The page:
Rorschach slams his fists down on the table, his scowling eyes glaring from above the blotched kerchief covering the rest of his face. "They need to die," he states, coolly logical in his certainty.
Sheriff Dreiberg glances down at Rorschach's clenched fists, which are still threatening to punch a hole through his desk. He manages not to sigh, but his shoulders slump all the same. He feels too old for this.
Through the windows, the late afternoon sun pierces through the dust and dirt. It's the kind of lazy heat that makes him want to close up shop and take the rest of the afternoon. There's nothing going on in town; there's too much going on in town. Crime bubbles in the darkness, but there's not much he can do about it. Behind his badge, he doesn't have the kind of freedom and power that he used to.
"That's not for us to decide," Daniel tells him. He fiddles with his shirt sleeves and is sure he can feel his collar strangling him. Better than Rorschach's fingers, he reminds himself. "I can't arrest them. There's no proof."
Rorschach's eyes stare at him, blank and unseeing. "Filth in the city. Must be washed clean," he rasps.
Daniel feels like a bug under Rorschach's gaze - like he might be exterminated at any moment. Only the pistol in its holster allows him to feel even marginally safe. "I don't like the sound of that."
"Law is useless," Rorschach insists. "Only the strong survive."
Daniel pinches the bridge of his nose. When he accepted the position as sheriff, he had no idea it would involve teaching morality to psychopaths. "Promise me you're not going to cause any trouble," he asks. "You can't do this."
Rorschach stares at him like he's seeing right through him. It makes Daniel want to squirm and hide, but he stays firmly in his chair, breathing softly. Meeting Rorschach's gaze is almost enough to make his eyes water, but he does it anyway - there's something that men like Rorschach respect about that level of contact.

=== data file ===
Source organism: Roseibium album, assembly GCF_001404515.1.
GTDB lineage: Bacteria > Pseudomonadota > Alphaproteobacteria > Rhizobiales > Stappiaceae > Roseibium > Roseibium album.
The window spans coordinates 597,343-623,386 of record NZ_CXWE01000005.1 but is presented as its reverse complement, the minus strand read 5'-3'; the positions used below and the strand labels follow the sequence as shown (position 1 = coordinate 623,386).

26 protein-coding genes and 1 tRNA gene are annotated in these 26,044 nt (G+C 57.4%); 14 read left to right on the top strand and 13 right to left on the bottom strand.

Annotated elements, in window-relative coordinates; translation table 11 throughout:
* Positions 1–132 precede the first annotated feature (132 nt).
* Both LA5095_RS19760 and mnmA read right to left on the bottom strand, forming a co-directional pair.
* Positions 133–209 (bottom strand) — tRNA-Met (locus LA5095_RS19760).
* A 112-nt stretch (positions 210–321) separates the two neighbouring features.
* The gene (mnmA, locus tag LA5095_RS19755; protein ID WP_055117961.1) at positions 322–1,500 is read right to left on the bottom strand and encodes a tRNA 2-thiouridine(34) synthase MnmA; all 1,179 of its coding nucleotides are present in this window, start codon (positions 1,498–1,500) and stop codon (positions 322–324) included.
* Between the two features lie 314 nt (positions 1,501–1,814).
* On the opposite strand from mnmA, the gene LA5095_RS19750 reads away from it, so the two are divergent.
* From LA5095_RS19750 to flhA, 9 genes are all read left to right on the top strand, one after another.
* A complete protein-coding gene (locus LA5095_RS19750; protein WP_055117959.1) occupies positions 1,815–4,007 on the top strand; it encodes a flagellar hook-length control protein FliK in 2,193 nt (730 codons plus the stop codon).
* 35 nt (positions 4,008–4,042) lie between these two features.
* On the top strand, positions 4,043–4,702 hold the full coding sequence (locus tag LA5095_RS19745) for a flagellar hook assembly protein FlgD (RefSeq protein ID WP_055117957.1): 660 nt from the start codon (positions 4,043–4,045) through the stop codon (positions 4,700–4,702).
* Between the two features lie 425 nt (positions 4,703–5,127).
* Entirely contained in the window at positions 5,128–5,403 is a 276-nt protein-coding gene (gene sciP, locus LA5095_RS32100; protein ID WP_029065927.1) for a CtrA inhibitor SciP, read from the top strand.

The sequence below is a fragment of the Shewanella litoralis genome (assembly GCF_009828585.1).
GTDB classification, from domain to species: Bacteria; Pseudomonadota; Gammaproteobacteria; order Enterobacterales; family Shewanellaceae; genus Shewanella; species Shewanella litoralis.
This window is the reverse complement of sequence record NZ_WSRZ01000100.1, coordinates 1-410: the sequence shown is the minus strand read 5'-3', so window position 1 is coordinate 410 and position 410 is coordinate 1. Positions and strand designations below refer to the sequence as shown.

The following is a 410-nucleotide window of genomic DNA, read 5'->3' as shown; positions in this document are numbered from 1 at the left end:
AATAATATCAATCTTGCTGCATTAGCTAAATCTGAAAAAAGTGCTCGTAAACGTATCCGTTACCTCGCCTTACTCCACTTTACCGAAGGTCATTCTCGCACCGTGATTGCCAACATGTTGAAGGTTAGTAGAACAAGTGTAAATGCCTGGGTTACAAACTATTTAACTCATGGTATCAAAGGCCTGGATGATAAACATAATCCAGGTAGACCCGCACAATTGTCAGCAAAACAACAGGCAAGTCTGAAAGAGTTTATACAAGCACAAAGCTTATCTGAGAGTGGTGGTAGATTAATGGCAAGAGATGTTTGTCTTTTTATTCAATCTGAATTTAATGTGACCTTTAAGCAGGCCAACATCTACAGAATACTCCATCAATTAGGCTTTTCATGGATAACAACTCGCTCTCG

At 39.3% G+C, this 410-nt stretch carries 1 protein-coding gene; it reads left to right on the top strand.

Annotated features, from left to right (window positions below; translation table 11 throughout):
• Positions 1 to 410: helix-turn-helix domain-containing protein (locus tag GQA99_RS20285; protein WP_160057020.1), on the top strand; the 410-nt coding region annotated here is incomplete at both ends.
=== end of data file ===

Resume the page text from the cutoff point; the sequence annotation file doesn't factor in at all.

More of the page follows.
Men like Rorschach. It's a joke to even pretend there is anyone else like him.
If there's a staring match, official or not, it's Rorschach that wins. Daniel breaks first, looking abruptly out of the window. "What happened to us?" he asks, the question spilling out before he can control it.
He can still remember what it had been like, once upon a time, when they had been young and idealistic - or when he had been young and idealistic, and Rorschach's broken madness had seemed enchanting rather than dangerous. They had run through this whole state together, protecting those needed protecting and delivering justice to those who deserved it most.
Now, he sits on his ass all day and pretends he still thinks he's useful.
Now, Rorschach thirsts for the red blood of vengeance - and he scares Daniel more than any of the thieves out there on the street.
When he looks back from the window, he thinks he even sees a flicker of emotion in Rorschach's eyes. He's glad that Rorschach doesn't try to respond: this is one instance where he thinks he doesn't want to hear the answer.
Overnight, the saloon burns down. Three men were trapped inside, and by the time Daniel sees the bodies they're unrecognisable. A headcount of the townspeople confirms who is missing: good men, all three of them.